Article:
New Zealand has reportedly announced on Tuesday that it is the newest country to sign a space agreement with National Aeronautics and Space Administration, just as the budding space industry of New Zealand starts to take off.
The country became the 11th signatory to the NASA Artemis Accords, a space cooperation blueprint that aims to aid NASA’s plans to return humans to the moon by the year 2024 and to also launch a historic manned mission to Mars.
Nanaia Mahuta, Foreign Minister stated that New Zealand was one of only a few nations that is capable of launching rockets in space.
New Zealand stated that it is mainly interested in ensuring that minerals collected from moon or somewhere else in space are utilized sustainably.
Rocket Lab, U.S.-based firm, specializing in placing small satellites into orbit, made history back in 2017 in New Zealand when it launched a test rocket from the remote Mahia Peninsula into space. In 2018, it started commercial launches.
Peter Beck, founder, Rocket lab, a New Zealander, stated that signing the Artemis Accords was a proof to New Zealand’s expanding role in the space sector and paved way for new collaborations and mission opportunities with U.S. space agency.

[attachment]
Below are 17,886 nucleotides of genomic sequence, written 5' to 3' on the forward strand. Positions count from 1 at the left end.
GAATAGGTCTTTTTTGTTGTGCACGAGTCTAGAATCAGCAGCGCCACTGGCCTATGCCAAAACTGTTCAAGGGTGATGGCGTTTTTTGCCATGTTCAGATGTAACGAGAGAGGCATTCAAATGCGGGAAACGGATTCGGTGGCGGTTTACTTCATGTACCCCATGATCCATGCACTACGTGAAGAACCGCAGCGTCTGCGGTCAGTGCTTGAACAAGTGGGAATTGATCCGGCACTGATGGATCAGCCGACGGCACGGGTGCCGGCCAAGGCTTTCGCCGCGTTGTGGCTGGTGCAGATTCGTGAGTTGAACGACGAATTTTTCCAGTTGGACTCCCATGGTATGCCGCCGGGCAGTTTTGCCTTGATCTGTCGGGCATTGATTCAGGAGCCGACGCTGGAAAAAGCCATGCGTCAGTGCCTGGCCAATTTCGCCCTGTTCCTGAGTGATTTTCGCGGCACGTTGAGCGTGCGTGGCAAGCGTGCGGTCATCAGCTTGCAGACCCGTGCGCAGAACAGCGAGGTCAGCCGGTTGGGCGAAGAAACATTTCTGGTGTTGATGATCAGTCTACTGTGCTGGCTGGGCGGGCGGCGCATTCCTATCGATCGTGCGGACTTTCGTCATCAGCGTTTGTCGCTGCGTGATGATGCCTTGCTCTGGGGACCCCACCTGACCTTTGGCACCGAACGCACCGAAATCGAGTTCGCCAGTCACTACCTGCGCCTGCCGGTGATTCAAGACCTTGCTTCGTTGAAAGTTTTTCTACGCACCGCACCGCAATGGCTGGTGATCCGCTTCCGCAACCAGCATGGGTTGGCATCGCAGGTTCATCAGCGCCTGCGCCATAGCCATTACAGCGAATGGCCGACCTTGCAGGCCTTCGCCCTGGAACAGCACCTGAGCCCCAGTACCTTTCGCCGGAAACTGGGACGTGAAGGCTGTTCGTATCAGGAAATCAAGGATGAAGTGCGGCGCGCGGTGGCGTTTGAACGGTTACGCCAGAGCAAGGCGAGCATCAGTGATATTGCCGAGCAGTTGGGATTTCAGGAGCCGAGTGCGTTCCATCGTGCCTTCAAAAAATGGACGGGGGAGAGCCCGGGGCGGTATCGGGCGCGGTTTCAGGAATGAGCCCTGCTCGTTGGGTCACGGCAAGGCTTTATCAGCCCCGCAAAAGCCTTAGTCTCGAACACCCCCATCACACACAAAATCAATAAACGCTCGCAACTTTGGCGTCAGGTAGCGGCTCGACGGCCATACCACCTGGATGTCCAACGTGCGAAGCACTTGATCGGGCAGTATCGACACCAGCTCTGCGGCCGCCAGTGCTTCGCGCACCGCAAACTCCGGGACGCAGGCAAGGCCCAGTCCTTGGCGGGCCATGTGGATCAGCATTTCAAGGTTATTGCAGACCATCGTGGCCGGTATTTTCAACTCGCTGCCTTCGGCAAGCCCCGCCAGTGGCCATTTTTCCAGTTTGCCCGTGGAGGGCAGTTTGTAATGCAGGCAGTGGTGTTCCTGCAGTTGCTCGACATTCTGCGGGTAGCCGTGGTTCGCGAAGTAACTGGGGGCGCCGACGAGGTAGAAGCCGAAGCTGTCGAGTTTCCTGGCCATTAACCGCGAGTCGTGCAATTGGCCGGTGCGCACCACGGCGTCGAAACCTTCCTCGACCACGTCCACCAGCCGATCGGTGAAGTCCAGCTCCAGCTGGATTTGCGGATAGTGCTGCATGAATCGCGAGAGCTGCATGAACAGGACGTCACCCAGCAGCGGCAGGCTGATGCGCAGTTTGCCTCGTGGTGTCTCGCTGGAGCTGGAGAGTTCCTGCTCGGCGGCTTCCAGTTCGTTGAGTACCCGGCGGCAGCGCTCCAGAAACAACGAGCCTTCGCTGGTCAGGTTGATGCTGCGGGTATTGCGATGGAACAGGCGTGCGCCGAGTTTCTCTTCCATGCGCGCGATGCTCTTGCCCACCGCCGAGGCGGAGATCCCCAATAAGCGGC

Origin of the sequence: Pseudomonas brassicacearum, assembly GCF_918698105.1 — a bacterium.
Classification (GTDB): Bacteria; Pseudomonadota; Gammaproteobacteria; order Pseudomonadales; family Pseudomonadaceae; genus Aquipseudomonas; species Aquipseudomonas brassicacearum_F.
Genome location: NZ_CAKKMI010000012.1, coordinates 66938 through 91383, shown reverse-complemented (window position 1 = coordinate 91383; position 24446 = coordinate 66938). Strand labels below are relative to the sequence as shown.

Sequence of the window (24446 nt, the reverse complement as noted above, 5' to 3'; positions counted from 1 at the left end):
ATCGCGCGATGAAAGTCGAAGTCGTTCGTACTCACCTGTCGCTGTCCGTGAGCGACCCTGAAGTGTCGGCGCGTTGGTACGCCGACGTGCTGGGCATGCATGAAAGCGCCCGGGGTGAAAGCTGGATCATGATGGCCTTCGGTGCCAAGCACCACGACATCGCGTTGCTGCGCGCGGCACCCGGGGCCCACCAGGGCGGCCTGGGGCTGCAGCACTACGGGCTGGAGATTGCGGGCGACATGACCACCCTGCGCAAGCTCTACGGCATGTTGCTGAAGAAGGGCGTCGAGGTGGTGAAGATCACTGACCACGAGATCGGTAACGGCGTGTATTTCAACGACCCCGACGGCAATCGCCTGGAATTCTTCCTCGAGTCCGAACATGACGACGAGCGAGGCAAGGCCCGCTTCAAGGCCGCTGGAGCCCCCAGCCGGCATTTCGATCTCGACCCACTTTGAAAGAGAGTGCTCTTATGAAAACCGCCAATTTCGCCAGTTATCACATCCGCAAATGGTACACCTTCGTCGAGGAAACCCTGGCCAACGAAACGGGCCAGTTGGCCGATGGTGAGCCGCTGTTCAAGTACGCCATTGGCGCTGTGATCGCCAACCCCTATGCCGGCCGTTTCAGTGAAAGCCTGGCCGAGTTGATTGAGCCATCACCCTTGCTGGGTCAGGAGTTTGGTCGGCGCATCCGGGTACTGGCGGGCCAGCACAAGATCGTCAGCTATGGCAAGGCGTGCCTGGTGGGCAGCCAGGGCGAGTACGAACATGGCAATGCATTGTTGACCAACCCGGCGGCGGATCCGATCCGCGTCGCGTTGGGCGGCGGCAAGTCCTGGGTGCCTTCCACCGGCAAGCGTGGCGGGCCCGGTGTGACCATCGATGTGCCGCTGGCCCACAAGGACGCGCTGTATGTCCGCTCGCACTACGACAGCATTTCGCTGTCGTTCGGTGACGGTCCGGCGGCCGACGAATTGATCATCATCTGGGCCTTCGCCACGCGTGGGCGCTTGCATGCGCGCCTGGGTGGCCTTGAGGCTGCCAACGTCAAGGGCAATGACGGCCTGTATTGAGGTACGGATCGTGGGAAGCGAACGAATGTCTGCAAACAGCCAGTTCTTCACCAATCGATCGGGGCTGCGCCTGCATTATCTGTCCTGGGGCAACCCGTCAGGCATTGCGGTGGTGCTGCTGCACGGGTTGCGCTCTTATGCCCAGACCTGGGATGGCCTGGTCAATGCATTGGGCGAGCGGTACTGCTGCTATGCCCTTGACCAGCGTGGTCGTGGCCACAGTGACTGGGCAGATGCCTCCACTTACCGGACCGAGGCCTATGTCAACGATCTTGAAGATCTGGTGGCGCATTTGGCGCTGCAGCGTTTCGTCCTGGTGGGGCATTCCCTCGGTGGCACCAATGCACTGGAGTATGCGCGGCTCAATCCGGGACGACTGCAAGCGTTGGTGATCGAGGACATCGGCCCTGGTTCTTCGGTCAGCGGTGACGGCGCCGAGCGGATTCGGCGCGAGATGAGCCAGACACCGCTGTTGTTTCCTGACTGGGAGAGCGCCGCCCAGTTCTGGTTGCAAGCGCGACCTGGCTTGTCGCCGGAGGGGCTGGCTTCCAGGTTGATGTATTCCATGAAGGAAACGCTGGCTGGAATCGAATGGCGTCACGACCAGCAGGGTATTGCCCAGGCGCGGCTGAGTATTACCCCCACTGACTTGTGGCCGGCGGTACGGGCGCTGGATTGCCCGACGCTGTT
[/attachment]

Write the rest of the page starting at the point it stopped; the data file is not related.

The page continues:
In fact, there might be a second launch site in New Zealand. The New Zealand government announced plans of going into partnership with Indigenous Maori to purchase land in the Canterbury, a region in New Zealand, to establish a new space launch site.
Evaluations show that the space industry of New Zealand is of approximately 1.7bn NZ dollars and the space manufacturing makes around 250 million New Zealand dollars a year.
Bill Nelson, Administrator of NASA, stated that the country was one of the seven nations that aided in crafting the principles in the accords and was pleased that they had signed the accord.
The other participants to the accords are the United Arab Emirates, South Korea, Luxembourg, Ukraine, Japan, Italy, Australia, the U.S., Canada and Britain. Brazil has also stated its plan to sign the accord.